- Both the Financial Turbulence and Systemic Risk indicators are currently hosted here.
- Python script and documentation.
- In A Nutshell
- Financial Turbulence Indicator
- Systemic Risk Indicator
- The Dataset
- The Sales Pitch (or, “How These 2 Indicators Can Make / Save You Money”)
In A Nutshell
This project illustrates 2 unique approaches for measuring financial risk.
The Financial Turbulence Indicator measures the turbulence of global financial markets across time. This matters because:
- We can predict the future path of financial turbulence, since financial turbulence is highly persistent across time.
- You can save money by predicting turbulent financial conditions before they occur, since financial asset prices tend to fall during turbulent periods (as opposed to non-turbulent periods).
Both of these claims are discussed by Mark Kritzman and Yuanzhen Li in their paper titled “Skulls, Financial Turbulence, and Risk Management” (2010).
The Systemic Risk Indicator measures the systemic risk embedded in global financial markets across time. This matters because if systemic risk is high, then global financial markets are “tightly coupled” with each other, suggesting that financial shocks are prone to propagate more quickly and broadly. Mark Kritzman, Yuanzhen Li, Sebastien Page, and Roberto Rigobon support this claim in “Principal Components as a Measure of Systemic Risk” (2010).
A Helpful Analogy: “3 Little Pigs”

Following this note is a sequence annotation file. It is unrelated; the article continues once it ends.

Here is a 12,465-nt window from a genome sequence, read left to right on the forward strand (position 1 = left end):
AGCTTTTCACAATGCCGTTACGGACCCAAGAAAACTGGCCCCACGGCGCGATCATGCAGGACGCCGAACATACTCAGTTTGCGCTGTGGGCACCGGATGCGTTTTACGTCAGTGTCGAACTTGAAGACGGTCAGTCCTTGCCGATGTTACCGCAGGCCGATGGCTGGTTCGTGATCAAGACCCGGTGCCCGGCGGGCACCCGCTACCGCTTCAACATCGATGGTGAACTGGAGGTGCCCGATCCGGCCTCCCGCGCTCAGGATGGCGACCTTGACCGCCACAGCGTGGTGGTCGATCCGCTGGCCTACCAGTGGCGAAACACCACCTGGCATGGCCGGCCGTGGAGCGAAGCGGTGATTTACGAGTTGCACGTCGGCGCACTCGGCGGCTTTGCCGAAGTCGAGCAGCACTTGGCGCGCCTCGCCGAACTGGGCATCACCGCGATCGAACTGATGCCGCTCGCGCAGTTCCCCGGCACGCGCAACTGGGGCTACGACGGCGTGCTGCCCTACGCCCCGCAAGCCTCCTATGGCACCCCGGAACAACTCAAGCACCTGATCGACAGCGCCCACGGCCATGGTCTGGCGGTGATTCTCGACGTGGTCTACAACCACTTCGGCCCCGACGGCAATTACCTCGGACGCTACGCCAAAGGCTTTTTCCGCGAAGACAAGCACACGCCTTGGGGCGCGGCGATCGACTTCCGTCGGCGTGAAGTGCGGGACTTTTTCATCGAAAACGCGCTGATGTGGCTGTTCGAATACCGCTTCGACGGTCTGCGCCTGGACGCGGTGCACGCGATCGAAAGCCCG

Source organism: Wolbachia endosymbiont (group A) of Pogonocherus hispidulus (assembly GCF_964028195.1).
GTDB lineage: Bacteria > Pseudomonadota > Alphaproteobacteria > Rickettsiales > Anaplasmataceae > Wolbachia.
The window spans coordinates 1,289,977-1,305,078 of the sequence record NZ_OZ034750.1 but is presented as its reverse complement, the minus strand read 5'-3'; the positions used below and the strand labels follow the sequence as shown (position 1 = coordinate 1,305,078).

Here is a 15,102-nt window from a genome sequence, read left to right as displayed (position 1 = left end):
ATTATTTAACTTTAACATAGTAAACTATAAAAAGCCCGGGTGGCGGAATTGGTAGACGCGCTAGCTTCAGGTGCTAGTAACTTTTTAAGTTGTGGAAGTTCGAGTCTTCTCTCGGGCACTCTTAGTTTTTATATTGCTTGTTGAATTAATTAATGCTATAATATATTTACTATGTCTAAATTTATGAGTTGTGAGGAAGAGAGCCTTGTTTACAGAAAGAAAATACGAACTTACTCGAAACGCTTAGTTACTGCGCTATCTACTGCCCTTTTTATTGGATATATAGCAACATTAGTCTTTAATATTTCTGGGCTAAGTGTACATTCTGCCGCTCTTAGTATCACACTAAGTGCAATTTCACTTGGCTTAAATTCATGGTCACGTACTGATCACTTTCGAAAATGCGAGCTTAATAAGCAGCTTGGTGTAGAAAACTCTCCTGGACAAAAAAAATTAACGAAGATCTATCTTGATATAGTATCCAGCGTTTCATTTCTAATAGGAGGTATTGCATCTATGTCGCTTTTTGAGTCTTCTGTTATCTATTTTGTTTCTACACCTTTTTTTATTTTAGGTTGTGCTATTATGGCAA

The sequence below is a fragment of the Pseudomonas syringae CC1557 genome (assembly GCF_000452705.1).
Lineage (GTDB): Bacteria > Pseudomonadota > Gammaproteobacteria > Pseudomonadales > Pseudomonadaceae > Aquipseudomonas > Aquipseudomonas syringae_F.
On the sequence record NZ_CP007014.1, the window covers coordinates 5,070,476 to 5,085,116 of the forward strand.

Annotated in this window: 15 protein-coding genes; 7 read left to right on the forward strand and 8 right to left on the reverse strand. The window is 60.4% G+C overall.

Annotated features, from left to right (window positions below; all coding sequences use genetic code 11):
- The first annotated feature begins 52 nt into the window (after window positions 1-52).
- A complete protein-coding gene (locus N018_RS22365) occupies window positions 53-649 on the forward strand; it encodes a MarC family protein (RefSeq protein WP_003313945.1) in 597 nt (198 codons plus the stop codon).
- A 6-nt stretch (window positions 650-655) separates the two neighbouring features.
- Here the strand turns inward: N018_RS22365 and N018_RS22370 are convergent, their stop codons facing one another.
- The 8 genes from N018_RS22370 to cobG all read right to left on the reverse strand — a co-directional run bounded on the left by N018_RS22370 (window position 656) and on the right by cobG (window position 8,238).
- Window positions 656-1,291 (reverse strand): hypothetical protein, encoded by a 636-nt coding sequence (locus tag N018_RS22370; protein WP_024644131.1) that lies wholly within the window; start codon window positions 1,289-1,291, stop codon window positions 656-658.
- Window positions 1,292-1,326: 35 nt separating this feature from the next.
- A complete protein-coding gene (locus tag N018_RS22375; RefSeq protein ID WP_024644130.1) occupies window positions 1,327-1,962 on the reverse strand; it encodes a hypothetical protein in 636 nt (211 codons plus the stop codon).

Using this analogy, Systemic Risk deals with whether your house is made of straw, sticks, or bricks. Turbulence deals with how hard the big bad wolf is blowing at your house. Therefore Systemic Risk does not necessarily indicate that a financial crisis is imminent, only that global markets are more susceptible to bouts of turbulence.
The rest of this article will proceed as follows.
- For both indicators, we will discuss their original calculations and use cases (as suggested by their creators), as well as my personal modifications to the calculations.
- Next, we will review the dataset used to calculate both indicators.
- Lastly, we will analyze the behavior of both indicators during previous financial crises. This exercise will showcase how by prudently interpreting both indicators, an investor could have mitigated his losses in prior crises.
Financial Turbulence Indicator
Kritzman and Li (2010) present “a mathematical measure of financial turbulence” based on the Mahalanobis Distance.
Qualitatively: financial turbulence is a condition where
- Asset prices move by an uncharacteristically large amount.
- Asset prices movements violate the existing correlation structure (the “decoupling of correlated assets” and the “convergence of uncorrelated assets”).
If both conditions are satisfied, turbulence will be higher than if only one of the conditions are satisfied.
Use cases for Financial Turbulence include stress-testing investment portfolios, building turbulence-resistant investment portfolios, and scaling exposure to risk. More details in Kritzman and Li (2010).
This article focuses on the “scaling exposure to risk” use case.